See how they are not understood
Because as they are is not understood
And as what they know is what they are
See the unlimited freedom of the black rays.
– Sun Ra
Two Prayers for Alchemists
by Karl von Eckartshausen (1752-1803)
1. Light Supreme, who art the Divine in Nature and dwellest in its innermost parts as in Heaven, hallowed be thy qualities and laws!
2. Wherever thou art, all is brought to perfection; may the realm of thy Knowledge become subject unto thee.
3. May our will in all our work be only thee, self-moving Power of Light! And as in the whole of Nature thou accomplishest all things, so accomplish all things in our work also.
4. Give us of the Dew of Heaven, and the Fat of the Earth, the Fruits of Sun and Moon from the Tree of Life.
5. And forgive us all errors which we have committed in our work without knowledge of thee, as we seek to turn from their errors those who have offended our precepts. And leave us not to our own darkness and our own science, but deliver us from all evil through the perfection of thy Work, Amen.
Hail, pure self-moving Source, O Form, pure for receiving the Light! The Light of all things unites itself with thee alone.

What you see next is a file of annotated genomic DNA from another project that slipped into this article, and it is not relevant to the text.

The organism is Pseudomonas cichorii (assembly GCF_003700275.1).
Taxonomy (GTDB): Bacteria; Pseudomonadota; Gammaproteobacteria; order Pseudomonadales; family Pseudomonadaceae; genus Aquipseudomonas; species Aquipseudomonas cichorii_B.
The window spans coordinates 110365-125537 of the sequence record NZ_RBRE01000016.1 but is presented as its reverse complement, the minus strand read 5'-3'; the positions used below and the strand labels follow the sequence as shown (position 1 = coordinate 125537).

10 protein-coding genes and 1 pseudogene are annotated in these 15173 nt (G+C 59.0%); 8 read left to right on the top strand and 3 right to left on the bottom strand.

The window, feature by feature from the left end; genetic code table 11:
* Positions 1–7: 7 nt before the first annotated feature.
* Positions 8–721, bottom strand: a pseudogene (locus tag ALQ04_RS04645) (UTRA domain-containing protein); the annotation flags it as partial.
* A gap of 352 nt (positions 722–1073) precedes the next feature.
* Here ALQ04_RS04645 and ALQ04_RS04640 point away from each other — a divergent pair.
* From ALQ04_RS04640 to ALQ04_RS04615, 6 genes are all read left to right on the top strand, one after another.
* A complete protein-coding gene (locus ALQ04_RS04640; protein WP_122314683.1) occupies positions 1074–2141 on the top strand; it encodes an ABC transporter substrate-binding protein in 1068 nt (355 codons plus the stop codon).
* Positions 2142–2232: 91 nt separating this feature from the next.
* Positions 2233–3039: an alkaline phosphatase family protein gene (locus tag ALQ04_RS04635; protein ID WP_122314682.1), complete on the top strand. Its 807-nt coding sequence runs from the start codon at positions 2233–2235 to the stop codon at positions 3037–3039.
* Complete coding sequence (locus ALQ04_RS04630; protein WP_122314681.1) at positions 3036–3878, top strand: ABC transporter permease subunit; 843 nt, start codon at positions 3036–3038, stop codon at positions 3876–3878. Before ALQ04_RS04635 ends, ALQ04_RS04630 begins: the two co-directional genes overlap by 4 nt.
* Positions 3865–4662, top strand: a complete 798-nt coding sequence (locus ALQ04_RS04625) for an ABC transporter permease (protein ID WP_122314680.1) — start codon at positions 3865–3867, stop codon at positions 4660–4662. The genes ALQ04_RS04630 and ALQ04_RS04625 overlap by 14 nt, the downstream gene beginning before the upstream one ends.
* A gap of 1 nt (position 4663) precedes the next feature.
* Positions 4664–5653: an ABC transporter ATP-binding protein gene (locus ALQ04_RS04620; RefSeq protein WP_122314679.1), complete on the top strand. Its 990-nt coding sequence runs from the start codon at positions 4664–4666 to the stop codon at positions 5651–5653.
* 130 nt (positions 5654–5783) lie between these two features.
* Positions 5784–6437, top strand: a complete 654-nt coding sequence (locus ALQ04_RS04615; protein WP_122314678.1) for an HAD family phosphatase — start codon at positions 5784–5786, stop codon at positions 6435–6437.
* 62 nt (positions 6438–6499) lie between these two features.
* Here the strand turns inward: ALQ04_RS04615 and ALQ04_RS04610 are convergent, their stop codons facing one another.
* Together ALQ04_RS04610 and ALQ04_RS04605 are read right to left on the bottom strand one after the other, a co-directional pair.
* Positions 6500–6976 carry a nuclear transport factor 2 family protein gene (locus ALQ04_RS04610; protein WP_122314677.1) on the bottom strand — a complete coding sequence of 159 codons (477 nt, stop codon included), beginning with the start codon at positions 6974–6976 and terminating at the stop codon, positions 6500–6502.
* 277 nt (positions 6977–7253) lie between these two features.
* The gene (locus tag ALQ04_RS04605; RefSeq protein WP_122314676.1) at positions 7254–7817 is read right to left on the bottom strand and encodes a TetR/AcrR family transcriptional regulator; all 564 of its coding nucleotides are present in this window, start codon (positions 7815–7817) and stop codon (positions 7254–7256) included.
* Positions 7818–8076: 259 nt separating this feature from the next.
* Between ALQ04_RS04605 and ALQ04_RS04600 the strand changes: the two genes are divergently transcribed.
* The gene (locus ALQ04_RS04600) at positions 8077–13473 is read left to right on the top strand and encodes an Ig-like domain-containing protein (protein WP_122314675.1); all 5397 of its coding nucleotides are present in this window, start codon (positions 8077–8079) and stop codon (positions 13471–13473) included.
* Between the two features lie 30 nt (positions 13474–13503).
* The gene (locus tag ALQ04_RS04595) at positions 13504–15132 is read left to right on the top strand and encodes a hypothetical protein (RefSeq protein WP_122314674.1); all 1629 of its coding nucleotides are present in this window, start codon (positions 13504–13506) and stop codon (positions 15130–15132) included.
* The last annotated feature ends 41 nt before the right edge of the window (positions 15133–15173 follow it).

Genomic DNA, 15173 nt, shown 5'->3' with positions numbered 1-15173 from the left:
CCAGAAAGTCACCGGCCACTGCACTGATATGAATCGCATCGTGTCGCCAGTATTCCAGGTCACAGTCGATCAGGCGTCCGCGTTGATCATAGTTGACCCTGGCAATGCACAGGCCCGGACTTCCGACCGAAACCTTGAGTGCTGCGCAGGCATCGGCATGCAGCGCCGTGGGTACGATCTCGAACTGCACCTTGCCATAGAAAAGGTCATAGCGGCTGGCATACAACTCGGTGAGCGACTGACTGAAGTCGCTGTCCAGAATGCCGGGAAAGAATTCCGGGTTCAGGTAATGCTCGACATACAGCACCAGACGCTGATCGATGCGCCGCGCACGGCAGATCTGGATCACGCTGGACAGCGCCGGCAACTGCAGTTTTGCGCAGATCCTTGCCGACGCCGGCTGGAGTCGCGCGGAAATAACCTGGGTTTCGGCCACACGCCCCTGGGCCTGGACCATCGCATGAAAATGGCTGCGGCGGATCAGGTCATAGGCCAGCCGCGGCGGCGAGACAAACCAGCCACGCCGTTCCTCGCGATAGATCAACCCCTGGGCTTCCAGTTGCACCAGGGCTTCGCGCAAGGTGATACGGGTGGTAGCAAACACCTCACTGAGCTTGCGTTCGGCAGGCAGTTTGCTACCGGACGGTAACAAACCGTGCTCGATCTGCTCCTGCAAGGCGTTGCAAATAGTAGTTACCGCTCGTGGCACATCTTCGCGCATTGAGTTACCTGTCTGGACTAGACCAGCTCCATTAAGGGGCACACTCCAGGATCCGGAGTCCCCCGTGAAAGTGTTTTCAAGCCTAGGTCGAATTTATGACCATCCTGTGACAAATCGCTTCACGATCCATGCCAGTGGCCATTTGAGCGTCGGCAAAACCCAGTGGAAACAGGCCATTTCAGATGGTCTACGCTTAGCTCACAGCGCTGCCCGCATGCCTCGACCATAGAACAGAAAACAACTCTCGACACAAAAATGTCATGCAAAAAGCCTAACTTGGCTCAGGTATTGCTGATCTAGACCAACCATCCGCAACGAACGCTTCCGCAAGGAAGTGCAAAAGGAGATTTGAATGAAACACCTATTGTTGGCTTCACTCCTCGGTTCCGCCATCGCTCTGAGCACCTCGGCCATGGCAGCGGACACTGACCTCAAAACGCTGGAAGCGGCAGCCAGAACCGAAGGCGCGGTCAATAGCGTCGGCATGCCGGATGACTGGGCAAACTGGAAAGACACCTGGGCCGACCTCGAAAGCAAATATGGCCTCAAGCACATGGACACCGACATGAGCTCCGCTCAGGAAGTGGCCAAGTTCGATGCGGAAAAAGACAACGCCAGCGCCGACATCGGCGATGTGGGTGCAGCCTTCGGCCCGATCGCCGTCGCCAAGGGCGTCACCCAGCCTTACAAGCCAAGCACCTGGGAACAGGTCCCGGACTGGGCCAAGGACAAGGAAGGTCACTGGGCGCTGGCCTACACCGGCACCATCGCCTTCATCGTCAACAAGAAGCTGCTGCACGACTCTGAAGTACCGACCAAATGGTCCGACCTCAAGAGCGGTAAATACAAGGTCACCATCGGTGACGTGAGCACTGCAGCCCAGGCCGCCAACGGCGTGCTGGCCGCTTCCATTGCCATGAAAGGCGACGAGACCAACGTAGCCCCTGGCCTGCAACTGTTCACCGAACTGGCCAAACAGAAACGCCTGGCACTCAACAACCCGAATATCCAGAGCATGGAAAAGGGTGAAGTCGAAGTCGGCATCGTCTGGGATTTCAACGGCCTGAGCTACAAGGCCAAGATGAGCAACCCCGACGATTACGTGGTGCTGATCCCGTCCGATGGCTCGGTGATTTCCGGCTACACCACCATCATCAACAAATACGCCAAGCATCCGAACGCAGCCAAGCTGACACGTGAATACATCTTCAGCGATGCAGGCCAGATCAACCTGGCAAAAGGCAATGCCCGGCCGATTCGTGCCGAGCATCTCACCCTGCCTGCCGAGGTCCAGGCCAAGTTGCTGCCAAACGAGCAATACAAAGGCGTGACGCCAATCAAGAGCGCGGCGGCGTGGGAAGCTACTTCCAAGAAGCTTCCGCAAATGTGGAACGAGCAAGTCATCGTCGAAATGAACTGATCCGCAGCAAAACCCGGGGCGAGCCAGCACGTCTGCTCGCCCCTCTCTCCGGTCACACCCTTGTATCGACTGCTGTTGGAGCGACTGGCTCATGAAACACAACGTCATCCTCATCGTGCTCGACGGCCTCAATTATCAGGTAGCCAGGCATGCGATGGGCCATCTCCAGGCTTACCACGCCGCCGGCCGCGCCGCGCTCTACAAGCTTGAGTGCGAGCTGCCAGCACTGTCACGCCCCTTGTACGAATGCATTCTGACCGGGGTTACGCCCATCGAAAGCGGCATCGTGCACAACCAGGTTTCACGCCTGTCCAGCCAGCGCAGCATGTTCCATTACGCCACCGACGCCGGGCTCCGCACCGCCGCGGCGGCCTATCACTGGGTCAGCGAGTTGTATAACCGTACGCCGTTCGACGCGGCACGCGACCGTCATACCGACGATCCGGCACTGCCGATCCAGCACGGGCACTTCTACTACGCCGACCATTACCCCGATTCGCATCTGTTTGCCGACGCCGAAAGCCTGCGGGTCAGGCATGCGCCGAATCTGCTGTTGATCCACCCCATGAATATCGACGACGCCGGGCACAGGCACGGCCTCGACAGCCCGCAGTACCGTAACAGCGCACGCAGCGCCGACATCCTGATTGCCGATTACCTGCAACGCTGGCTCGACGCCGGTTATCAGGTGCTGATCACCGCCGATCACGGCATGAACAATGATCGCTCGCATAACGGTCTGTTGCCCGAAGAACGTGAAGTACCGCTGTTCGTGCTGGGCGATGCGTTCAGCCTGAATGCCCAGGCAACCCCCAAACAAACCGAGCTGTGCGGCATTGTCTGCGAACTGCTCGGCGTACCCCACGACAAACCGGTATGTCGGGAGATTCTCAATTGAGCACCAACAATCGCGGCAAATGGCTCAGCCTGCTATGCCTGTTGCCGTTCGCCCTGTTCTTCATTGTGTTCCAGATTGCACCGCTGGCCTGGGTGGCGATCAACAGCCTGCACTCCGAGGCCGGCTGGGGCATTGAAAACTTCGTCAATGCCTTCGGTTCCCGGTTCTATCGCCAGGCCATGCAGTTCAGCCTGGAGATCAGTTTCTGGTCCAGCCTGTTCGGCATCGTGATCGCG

Most blessed art thou among all receptive forms, and blessed is the Fruit that thou conceivest, the Essence of Light united with warm substance.
Pure Form, Mother of the most perfect Being, lift thyself up to the Light for us, now as we toil and in the hour when we complete the Work!
January 21, 2011 § 2 Comments
January 19, 2011 § 5 Comments
Willi’s latest post brought to mind the long tradition of alchemy and music. From the very beginning alchemy and sound have been tied together, through Pythagorean concepts of the harmony of the spheres, through Plato’s continued exploration of these ideas, and into the Renaissance when opera was developed as an art form capable of fully expressing the alchemical and Hermetic drama through sound, vision and storytelling.
The metallurgical drama is just one of the many facets of the alchemical Work. As Dennis points out, the Work takes place on all levels of existence. In the ancient system each metal corresponds to a planet, which in turn corresponds to a specific harmonic frequency. All of which, of course, correspond to the earthly and human microcosms.
Michael Maier’s Atalanta Fugiens is one of the most explicit examples of this. As Adam McLean details on his alchemy website, “Michael Maier’s alchemical emblem book Atalanta fugiens was first published in Latin in 1617. It was a most amazing book as it incorporated 50 emblems with epigrams and a discourse, but extended the concept of an emblem book by incorporating 50 pieces of music the ‘fugues’ or canons. In this sense it was an early example of multimedia.”
“The thing that hath been, is that which shall be; and that which is done is that which shall be done: and there is no new thing under the sun.” – Ecclesiastes 1:9